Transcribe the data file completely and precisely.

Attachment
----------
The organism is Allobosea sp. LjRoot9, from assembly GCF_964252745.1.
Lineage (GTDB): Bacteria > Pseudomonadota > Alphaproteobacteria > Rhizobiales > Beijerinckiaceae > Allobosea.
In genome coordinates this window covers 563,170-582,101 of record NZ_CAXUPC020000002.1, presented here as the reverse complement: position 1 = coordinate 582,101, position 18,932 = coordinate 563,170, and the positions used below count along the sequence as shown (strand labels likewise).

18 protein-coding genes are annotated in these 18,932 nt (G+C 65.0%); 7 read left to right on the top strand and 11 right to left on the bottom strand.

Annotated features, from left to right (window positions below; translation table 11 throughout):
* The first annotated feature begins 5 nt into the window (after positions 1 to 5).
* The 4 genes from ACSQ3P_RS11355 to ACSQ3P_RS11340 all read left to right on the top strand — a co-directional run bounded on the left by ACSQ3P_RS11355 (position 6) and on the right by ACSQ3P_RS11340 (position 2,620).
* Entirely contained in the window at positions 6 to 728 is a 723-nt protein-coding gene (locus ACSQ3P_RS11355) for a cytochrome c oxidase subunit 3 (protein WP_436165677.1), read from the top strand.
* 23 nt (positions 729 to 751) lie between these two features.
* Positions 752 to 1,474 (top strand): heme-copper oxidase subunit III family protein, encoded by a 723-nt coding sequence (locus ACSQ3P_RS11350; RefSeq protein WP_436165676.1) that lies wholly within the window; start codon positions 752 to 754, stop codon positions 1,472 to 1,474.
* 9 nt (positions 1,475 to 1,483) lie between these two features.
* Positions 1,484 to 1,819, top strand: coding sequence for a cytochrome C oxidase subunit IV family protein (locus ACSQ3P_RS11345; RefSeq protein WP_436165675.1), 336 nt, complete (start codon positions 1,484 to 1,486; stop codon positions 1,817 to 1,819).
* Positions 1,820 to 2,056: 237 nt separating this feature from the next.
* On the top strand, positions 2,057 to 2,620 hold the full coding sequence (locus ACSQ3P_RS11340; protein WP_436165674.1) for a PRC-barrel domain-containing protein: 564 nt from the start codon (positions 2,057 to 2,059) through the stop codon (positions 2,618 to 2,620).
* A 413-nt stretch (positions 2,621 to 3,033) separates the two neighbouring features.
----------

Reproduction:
The organism is Allobosea sp. LjRoot9, from assembly GCF_964252745.1.
Lineage (GTDB): Bacteria > Pseudomonadota > Alphaproteobacteria > Rhizobiales > Beijerinckiaceae > Allobosea.
In genome coordinates this window covers 563,170-582,101 of record NZ_CAXUPC020000002.1, presented here as the reverse complement: position 1 = coordinate 582,101, position 18,932 = coordinate 563,170, and the positions used below count along the sequence as shown (strand labels likewise).

18 protein-coding genes are annotated in these 18,932 nt (G+C 65.0%); 7 read left to right on the top strand and 11 right to left on the bottom strand.

Annotated features, from left to right (window positions below; translation table 11 throughout):
* The first annotated feature begins 5 nt into the window (after positions 1 to 5).
* The 4 genes from ACSQ3P_RS11355 to ACSQ3P_RS11340 all read left to right on the top strand — a co-directional run bounded on the left by ACSQ3P_RS11355 (position 6) and on the right by ACSQ3P_RS11340 (position 2,620).
* Entirely contained in the window at positions 6 to 728 is a 723-nt protein-coding gene (locus ACSQ3P_RS11355) for a cytochrome c oxidase subunit 3 (protein WP_436165677.1), read from the top strand.
* 23 nt (positions 729 to 751) lie between these two features.
* Positions 752 to 1,474 (top strand): heme-copper oxidase subunit III family protein, encoded by a 723-nt coding sequence (locus ACSQ3P_RS11350; RefSeq protein WP_436165676.1) that lies wholly within the window; start codon positions 752 to 754, stop codon positions 1,472 to 1,474.
* 9 nt (positions 1,475 to 1,483) lie between these two features.
* Positions 1,484 to 1,819, top strand: coding sequence for a cytochrome C oxidase subunit IV family protein (locus ACSQ3P_RS11345; RefSeq protein WP_436165675.1), 336 nt, complete (start codon positions 1,484 to 1,486; stop codon positions 1,817 to 1,819).
* Positions 1,820 to 2,056: 237 nt separating this feature from the next.
* On the top strand, positions 2,057 to 2,620 hold the full coding sequence (locus ACSQ3P_RS11340; protein WP_436165674.1) for a PRC-barrel domain-containing protein: 564 nt from the start codon (positions 2,057 to 2,059) through the stop codon (positions 2,618 to 2,620).
* A 413-nt stretch (positions 2,621 to 3,033) separates the two neighbouring features.